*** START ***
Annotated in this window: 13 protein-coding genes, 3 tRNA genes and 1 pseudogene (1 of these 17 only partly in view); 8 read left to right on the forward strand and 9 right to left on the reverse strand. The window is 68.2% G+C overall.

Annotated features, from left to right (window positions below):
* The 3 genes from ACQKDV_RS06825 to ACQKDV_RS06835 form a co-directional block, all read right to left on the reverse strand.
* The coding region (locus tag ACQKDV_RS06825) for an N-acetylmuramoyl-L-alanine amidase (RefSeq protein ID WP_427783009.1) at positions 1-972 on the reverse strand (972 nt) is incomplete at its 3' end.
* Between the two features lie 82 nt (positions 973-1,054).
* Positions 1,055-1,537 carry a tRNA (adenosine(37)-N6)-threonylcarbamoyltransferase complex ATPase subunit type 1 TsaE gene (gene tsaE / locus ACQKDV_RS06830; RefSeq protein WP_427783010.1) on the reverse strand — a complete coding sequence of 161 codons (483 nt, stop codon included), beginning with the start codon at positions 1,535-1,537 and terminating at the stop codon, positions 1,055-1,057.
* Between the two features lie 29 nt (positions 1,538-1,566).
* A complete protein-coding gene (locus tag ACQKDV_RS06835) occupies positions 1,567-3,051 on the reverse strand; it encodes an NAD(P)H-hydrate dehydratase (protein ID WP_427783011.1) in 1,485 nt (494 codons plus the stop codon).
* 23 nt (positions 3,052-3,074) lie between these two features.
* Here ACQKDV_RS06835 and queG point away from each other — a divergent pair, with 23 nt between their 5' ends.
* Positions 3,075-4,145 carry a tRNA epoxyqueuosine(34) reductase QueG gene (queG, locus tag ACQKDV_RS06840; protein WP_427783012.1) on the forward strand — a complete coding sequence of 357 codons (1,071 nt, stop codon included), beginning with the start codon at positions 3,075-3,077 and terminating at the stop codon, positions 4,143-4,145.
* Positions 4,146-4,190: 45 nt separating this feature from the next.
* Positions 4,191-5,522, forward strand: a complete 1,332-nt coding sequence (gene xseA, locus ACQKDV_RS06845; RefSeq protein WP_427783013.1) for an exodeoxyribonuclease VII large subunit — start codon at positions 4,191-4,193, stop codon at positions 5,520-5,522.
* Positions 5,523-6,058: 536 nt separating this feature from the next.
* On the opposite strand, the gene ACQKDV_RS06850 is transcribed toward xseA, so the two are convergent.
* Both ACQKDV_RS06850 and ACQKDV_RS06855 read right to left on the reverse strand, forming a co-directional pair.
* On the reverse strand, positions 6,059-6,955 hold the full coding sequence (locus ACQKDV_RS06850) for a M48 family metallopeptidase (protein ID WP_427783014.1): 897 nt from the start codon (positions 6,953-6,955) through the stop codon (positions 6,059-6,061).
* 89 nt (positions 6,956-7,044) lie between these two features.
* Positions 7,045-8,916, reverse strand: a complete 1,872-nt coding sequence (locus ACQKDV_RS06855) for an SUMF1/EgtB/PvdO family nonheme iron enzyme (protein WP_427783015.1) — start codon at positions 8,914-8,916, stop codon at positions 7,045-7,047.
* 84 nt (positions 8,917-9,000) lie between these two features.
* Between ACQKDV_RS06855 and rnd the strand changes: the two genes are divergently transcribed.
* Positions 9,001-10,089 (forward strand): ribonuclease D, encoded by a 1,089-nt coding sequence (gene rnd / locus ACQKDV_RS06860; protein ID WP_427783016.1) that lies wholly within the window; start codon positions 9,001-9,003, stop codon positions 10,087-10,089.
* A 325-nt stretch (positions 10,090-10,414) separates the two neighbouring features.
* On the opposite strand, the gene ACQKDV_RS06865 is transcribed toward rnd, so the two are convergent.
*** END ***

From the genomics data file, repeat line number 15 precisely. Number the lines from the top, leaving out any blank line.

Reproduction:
* On the opposite strand, the gene ACQKDV_RS06850 is transcribed toward xseA, so the two are convergent.